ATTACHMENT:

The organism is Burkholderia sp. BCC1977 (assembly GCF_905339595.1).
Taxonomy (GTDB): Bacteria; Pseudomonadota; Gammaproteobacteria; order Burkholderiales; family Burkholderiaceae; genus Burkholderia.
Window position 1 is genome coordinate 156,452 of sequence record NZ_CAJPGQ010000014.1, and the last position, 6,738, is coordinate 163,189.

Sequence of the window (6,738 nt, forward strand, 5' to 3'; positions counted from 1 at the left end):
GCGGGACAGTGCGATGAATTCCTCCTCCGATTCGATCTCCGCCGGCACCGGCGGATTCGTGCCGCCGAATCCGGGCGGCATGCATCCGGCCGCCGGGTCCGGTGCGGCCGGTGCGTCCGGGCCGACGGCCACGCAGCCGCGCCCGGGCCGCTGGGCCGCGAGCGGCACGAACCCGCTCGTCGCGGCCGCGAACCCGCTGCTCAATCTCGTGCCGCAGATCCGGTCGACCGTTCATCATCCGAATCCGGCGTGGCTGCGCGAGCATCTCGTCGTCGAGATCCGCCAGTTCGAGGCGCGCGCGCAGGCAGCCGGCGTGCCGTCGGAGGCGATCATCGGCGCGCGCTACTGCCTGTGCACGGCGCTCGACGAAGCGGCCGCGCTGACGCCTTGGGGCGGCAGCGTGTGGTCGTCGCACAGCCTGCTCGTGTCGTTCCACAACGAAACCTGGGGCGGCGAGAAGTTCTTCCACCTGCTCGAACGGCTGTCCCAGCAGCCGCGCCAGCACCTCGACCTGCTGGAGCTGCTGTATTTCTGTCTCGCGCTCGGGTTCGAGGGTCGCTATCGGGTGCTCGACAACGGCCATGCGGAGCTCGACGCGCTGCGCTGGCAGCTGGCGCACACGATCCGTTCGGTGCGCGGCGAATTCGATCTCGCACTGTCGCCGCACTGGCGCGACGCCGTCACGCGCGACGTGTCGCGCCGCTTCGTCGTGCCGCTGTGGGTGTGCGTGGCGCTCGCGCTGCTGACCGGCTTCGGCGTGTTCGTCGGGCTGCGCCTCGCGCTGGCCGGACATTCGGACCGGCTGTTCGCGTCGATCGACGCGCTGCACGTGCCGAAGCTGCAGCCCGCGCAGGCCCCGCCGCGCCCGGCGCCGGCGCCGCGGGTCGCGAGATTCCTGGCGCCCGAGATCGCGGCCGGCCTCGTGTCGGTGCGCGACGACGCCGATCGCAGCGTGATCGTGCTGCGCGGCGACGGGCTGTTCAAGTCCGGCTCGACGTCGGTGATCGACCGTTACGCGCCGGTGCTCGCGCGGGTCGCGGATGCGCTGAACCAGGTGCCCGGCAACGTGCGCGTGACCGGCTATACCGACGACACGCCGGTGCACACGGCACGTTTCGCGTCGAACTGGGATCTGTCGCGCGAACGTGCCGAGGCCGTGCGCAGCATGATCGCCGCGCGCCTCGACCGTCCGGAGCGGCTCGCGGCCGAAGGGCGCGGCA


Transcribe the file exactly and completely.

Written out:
The organism is Burkholderia sp. BCC1977 (assembly GCF_905339595.1).
Taxonomy (GTDB): Bacteria; Pseudomonadota; Gammaproteobacteria; order Burkholderiales; family Burkholderiaceae; genus Burkholderia.
Window position 1 is genome coordinate 156,452 of sequence record NZ_CAJPGQ010000014.1, and the last position, 6,738, is coordinate 163,189.

Sequence of the window (6,738 nt, forward strand, 5' to 3'; positions counted from 1 at the left end):
GCGGGACAGTGCGATGAATTCCTCCTCCGATTCGATCTCCGCCGGCACCGGCGGATTCGTGCCGCCGAATCCGGGCGGCATGCATCCGGCCGCCGGGTCCGGTGCGGCCGGTGCGTCCGGGCCGACGGCCACGCAGCCGCGCCCGGGCCGCTGGGCCGCGAGCGGCACGAACCCGCTCGTCGCGGCCGCGAACCCGCTGCTCAATCTCGTGCCGCAGATCCGGTCGACCGTTCATCATCCGAATCCGGCGTGGCTGCGCGAGCATCTCGTCGTCGAGATCCGCCAGTTCGAGGCGCGCGCGCAGGCAGCCGGCGTGCCGTCGGAGGCGATCATCGGCGCGCGCTACTGCCTGTGCACGGCGCTCGACGAAGCGGCCGCGCTGACGCCTTGGGGCGGCAGCGTGTGGTCGTCGCACAGCCTGCTCGTGTCGTTCCACAACGAAACCTGGGGCGGCGAGAAGTTCTTCCACCTGCTCGAACGGCTGTCCCAGCAGCCGCGCCAGCACCTCGACCTGCTGGAGCTGCTGTATTTCTGTCTCGCGCTCGGGTTCGAGGGTCGCTATCGGGTGCTCGACAACGGCCATGCGGAGCTCGACGCGCTGCGCTGGCAGCTGGCGCACACGATCCGTTCGGTGCGCGGCGAATTCGATCTCGCACTGTCGCCGCACTGGCGCGACGCCGTCACGCGCGACGTGTCGCGCCGCTTCGTCGTGCCGCTGTGGGTGTGCGTGGCGCTCGCGCTGCTGACCGGCTTCGGCGTGTTCGTCGGGCTGCGCCTCGCGCTGGCCGGACATTCGGACCGGCTGTTCGCGTCGATCGACGCGCTGCACGTGCCGAAGCTGCAGCCCGCGCAGGCCCCGCCGCGCCCGGCGCCGGCGCCGCGGGTCGCGAGATTCCTGGCGCCCGAGATCGCGGCCGGCCTCGTGTCGGTGCGCGACGACGCCGATCGCAGCGTGATCGTGCTGCGCGGCGACGGGCTGTTCAAGTCCGGCTCGACGTCGGTGATCGACCGTTACGCGCCGGTGCTCGCGCGGGTCGCGGATGCGCTGAACCAGGTGCCCGGCAACGTGCGCGTGACCGGCTATACCGACGACACGCCGGTGCACACGGCACGTTTCGCGTCGAACTGGGATCTGTCGCGCGAACGTGCCGAGGCCGTGCGCAGCATGATCGCCGCGCGCCTCGACCGTCCGGAGCGGCTCGCGGCCGAAGGGCGCGGCA